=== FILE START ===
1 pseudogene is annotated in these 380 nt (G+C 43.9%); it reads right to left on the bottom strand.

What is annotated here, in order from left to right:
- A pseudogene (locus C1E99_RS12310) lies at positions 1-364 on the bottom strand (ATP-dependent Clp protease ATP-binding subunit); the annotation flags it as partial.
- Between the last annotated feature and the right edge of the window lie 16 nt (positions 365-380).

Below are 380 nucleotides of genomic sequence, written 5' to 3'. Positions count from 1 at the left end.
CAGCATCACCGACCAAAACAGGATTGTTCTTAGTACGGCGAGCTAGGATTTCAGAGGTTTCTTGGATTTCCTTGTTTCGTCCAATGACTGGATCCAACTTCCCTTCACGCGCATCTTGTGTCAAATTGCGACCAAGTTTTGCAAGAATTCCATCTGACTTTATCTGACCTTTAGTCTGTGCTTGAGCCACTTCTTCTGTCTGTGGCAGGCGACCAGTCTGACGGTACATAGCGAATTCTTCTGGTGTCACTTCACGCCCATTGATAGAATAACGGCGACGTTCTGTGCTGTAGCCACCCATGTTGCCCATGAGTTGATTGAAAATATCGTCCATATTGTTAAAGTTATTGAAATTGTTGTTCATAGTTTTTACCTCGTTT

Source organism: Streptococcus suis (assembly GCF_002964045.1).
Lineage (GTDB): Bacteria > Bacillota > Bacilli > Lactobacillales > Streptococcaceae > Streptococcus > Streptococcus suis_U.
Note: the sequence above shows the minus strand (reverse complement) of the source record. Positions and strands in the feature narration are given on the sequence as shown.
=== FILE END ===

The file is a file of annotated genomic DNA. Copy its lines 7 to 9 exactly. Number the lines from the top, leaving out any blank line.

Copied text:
Source organism: Streptococcus suis (assembly GCF_002964045.1).
Lineage (GTDB): Bacteria > Bacillota > Bacilli > Lactobacillales > Streptococcaceae > Streptococcus > Streptococcus suis_U.
Note: the sequence above shows the minus strand (reverse complement) of the source record. Positions and strands in the feature narration are given on the sequence as shown.